> I do know for humans, flax had the precursor to omega 3 (dha, epa,). Flax has ala, which from what I've read (Joel Fuhrman Dr. on nutrition) some people can convert easier than others to epa/dha. I'm not sure about cats.
          >
          > The product you use, says it's for cats, so it must be safe. And it wouldn't have the heavy metals associated with fish.
          >
          > - Lee and May
          > ================================
          >
          > Yes! YES! Give it to her! I use Natrol's Omega-3 (1000mg) - not fish oil,
          > but flaxseed oil. It's wonderful for a heart kitty. I also give mine
          > vitamin E (d'alpha tocopherols - 50 IU), CoQ10 with mitochondrial support
          > (100 milligrams), and Super Stress B (100 mg). All of these things are good
          > for cats with heart problems. The only downside to Omega-3 is that, if your
          > cat is small, it may make the coat too oily. You'll have to experiment, but
          > it's wonderful for the heart!
          > Leigh
          >
          > [Non-text portions of this message have been removed]
          >
          >
        • Mary Sue Rubin
          Krill oil or oils from some smaller cold water fish are often mentioned as alternatives to salmon oil. They are lower on the food chain so they don t have the
          Message 4 of 17 , Aug 28, 2013
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            Krill oil or oils from some smaller cold water fish are often mentioned as
            alternatives to salmon oil. They are lower on the food chain so they don't
            have the problem with heavy metals that salmon and larger fish are likely to
            have.



            Mary Sue



            From: feline-heart@yahoogroups.com [mailto:feline-heart@yahoogroups.com] On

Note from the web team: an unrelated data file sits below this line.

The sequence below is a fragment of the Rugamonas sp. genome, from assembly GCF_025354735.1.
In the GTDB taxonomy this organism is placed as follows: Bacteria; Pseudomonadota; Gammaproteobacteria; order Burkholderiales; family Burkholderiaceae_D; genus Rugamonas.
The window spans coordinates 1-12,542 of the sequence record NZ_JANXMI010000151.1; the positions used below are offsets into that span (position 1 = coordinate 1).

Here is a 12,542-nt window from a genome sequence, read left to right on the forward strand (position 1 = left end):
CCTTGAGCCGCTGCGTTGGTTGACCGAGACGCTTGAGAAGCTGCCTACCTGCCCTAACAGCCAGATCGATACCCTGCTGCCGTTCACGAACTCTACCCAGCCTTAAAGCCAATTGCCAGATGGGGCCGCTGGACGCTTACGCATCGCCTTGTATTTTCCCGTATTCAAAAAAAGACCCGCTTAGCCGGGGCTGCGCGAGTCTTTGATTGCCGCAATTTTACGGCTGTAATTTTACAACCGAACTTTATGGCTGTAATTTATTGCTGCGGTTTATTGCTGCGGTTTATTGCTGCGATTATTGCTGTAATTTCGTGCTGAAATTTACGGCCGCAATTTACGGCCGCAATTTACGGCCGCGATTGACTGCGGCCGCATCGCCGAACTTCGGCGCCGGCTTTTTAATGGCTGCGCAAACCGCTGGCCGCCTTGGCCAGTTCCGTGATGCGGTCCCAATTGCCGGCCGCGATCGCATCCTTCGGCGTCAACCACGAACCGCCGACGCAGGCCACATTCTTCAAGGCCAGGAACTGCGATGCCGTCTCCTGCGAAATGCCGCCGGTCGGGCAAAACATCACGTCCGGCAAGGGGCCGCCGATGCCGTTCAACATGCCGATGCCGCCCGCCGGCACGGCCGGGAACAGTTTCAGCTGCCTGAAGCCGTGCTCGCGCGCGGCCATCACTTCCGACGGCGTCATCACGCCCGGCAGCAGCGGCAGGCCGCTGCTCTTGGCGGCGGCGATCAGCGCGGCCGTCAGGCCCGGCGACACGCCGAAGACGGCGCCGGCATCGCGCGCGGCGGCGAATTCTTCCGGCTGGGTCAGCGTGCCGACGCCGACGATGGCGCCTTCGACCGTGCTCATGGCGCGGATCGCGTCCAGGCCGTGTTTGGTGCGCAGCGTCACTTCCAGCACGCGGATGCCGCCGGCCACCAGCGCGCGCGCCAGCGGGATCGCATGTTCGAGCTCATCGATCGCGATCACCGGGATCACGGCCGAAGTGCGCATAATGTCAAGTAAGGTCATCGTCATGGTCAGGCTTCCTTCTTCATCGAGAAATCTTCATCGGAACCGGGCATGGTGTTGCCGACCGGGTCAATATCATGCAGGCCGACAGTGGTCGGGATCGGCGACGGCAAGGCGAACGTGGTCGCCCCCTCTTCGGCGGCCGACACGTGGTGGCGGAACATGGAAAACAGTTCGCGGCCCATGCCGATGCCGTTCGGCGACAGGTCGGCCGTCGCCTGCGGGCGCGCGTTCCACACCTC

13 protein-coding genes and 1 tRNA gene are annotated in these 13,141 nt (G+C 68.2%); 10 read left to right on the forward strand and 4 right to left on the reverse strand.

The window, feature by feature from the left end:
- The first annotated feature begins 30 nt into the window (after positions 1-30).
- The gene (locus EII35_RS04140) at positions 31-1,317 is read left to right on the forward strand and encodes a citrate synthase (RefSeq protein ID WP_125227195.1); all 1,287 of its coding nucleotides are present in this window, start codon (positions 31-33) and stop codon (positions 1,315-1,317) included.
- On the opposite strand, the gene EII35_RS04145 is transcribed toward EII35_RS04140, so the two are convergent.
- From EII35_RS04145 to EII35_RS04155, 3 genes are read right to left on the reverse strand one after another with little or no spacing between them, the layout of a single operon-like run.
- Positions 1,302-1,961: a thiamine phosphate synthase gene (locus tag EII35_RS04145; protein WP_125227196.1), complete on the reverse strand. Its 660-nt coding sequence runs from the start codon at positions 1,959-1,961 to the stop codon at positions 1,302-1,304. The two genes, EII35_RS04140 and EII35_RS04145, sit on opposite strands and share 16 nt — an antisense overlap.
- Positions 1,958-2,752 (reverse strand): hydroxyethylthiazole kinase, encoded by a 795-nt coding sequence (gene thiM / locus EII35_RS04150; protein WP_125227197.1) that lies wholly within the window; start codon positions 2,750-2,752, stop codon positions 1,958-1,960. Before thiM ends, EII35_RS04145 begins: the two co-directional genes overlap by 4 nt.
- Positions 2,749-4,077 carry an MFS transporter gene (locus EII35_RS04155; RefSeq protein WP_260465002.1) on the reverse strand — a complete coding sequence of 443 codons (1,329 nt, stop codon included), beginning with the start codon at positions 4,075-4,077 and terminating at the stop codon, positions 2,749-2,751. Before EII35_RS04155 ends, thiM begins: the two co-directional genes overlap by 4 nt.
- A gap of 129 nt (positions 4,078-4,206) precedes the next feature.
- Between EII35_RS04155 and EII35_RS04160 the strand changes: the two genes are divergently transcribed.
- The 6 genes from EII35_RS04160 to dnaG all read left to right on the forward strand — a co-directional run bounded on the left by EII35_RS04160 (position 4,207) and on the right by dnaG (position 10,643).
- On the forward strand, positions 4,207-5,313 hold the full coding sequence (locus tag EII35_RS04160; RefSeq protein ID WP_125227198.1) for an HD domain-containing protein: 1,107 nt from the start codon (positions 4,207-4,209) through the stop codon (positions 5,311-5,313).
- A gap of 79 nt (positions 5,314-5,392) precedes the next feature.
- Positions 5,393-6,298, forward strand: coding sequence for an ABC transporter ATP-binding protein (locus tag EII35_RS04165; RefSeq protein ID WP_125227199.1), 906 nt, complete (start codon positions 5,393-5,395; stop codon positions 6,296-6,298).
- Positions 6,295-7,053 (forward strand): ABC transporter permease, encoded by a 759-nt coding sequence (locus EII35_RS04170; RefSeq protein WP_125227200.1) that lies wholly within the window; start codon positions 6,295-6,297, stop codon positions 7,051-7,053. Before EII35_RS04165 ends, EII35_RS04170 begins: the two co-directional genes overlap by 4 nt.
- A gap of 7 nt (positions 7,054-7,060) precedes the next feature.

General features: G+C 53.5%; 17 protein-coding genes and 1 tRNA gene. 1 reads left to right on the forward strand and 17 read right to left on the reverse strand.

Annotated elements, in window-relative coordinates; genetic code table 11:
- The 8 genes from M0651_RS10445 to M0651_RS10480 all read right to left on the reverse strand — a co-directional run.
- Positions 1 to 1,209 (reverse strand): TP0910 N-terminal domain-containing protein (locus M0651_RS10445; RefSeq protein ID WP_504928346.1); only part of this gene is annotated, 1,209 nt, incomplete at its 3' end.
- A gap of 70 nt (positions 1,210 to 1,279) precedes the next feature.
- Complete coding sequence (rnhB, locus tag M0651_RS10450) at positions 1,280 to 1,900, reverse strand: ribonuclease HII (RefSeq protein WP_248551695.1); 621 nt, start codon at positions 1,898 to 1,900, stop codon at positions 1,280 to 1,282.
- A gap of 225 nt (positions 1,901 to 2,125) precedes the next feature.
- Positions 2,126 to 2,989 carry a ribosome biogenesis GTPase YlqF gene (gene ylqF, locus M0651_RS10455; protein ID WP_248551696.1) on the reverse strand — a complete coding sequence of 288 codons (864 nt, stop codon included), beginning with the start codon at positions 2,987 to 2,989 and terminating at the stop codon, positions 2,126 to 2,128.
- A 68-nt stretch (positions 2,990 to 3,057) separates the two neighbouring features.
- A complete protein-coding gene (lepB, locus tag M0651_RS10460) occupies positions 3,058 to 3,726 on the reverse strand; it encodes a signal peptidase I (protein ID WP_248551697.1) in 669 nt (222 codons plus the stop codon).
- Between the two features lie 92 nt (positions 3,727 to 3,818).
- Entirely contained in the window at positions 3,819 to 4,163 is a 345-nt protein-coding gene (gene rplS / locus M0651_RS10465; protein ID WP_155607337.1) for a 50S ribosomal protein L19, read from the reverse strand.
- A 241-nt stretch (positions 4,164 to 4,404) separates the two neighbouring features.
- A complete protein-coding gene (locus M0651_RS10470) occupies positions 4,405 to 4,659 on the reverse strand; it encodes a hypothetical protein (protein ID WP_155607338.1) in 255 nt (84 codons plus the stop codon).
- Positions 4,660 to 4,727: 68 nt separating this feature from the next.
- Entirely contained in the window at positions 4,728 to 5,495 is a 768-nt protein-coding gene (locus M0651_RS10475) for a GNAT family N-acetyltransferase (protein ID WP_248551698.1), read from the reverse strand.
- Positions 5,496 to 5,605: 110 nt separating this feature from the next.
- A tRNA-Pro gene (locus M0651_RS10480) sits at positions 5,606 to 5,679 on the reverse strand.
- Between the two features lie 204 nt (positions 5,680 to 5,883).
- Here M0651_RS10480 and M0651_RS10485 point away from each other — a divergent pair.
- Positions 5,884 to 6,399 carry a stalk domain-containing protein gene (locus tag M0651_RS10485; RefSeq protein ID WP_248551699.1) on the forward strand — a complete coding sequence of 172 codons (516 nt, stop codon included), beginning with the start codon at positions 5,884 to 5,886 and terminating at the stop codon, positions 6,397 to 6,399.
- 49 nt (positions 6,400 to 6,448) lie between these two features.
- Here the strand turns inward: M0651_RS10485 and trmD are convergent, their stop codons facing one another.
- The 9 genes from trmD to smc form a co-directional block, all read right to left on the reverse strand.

Behalf Of mmayer11@...
            Sent: Wednesday, August 28, 2013 6:57 PM
            To: feline-heart@yahoogroups.com
            Subject: Re: [FH] Re: Omega-3 Supplement Question

            All I have read supports the research that flax is *not* good for cats
            and/or dogs. They cannot convert it. Better to avoid it, and supplement with
            a non toxic wild salmon oil.
            Marianna






            [Non-text portions of this message have been removed]
          • marianna.mayer
            FYI...Unfortunately there is no responsible harvesting of krill. The way this sea life is obtained is by trolling the ocean floor, killing and destroying other
            Message 5 of 17 , Aug 28, 2013
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              FYI...Unfortunately there is no responsible harvesting of krill. The way this sea life is obtained is by trolling the ocean floor, killing and destroying other sea life indiscriminately as these mega companies troll with their huge machinery. Please don't support such practices.

              Marianna





              Krill oil or oils from some smaller cold water fish are often mentioned as alternatives to salmon oil. They are lower on the food chain so they don’t have the problem with heavy metals that salmon and larger fish are likely to have.

              Mary Sue








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            • elfinmyst
              Hi There is an alternative, the biomanufactered Omega 3 EPA and DHA. Its made in huge bio tanks with bacteria or algae and vegetarians use it instead of fish
              Message 6 of 17 , Aug 29, 2013
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                Hi

                There is an alternative, the biomanufactered Omega 3 EPA and DHA. Its made
                in huge bio tanks with bacteria or algae and vegetarians use it instead of
                fish oil in the UK. But those are human supplements in capsules, for my
                cats I would still use salmon oil.

                Lyn

                _www.myfurkids.co.uk_ (http://www.myfurkids.co.uk/)

                [Non-text portions of this message have been removed]
              • r schu
                To correct myself here:  plants are dis-armed so to speak, not by gut bacteria, but rather by the liver of the animal who ate them.  I m no expert, but am
                Message 7 of 17 , Aug 30, 2013
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                  To correct myself here:  plants are 'dis-armed' so to speak, not by gut bacteria, but rather by the liver of the animal who ate them.  I'm no expert, but am always cautious with plants and cats, and make sure things are safe.  So for the omega 3 from algae that the fish eat.  Chances are it's absolutely fine for cats, but there could be a liver enzyme in the fish that somehow change the chemistry to make them different.